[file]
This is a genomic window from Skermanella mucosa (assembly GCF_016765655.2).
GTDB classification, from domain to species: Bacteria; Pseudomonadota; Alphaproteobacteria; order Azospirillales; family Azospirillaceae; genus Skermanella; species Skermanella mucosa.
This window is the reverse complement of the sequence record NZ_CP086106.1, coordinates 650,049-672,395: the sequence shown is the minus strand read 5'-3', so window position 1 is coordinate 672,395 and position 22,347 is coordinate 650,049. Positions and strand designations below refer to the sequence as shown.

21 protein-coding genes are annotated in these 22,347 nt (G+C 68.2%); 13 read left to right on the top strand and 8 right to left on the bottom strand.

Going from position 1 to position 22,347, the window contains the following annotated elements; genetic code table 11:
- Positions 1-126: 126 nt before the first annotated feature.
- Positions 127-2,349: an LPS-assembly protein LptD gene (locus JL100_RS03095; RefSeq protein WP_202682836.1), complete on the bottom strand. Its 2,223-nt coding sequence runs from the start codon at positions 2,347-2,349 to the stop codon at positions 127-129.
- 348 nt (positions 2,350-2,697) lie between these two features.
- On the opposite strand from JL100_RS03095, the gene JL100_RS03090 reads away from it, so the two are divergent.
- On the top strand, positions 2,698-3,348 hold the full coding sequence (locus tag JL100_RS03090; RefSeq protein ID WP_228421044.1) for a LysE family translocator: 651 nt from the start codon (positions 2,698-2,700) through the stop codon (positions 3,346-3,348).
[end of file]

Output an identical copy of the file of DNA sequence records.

This is a genomic window from Skermanella mucosa (assembly GCF_016765655.2).
GTDB classification, from domain to species: Bacteria; Pseudomonadota; Alphaproteobacteria; order Azospirillales; family Azospirillaceae; genus Skermanella; species Skermanella mucosa.
This window is the reverse complement of the sequence record NZ_CP086106.1, coordinates 650,049-672,395: the sequence shown is the minus strand read 5'-3', so window position 1 is coordinate 672,395 and position 22,347 is coordinate 650,049. Positions and strand designations below refer to the sequence as shown.

21 protein-coding genes are annotated in these 22,347 nt (G+C 68.2%); 13 read left to right on the top strand and 8 right to left on the bottom strand.

Going from position 1 to position 22,347, the window contains the following annotated elements; genetic code table 11:
- Positions 1-126: 126 nt before the first annotated feature.
- Positions 127-2,349: an LPS-assembly protein LptD gene (locus JL100_RS03095; RefSeq protein WP_202682836.1), complete on the bottom strand. Its 2,223-nt coding sequence runs from the start codon at positions 2,347-2,349 to the stop codon at positions 127-129.
- 348 nt (positions 2,350-2,697) lie between these two features.
- On the opposite strand from JL100_RS03095, the gene JL100_RS03090 reads away from it, so the two are divergent.
- On the top strand, positions 2,698-3,348 hold the full coding sequence (locus tag JL100_RS03090; RefSeq protein ID WP_228421044.1) for a LysE family translocator: 651 nt from the start codon (positions 2,698-2,700) through the stop codon (positions 3,346-3,348).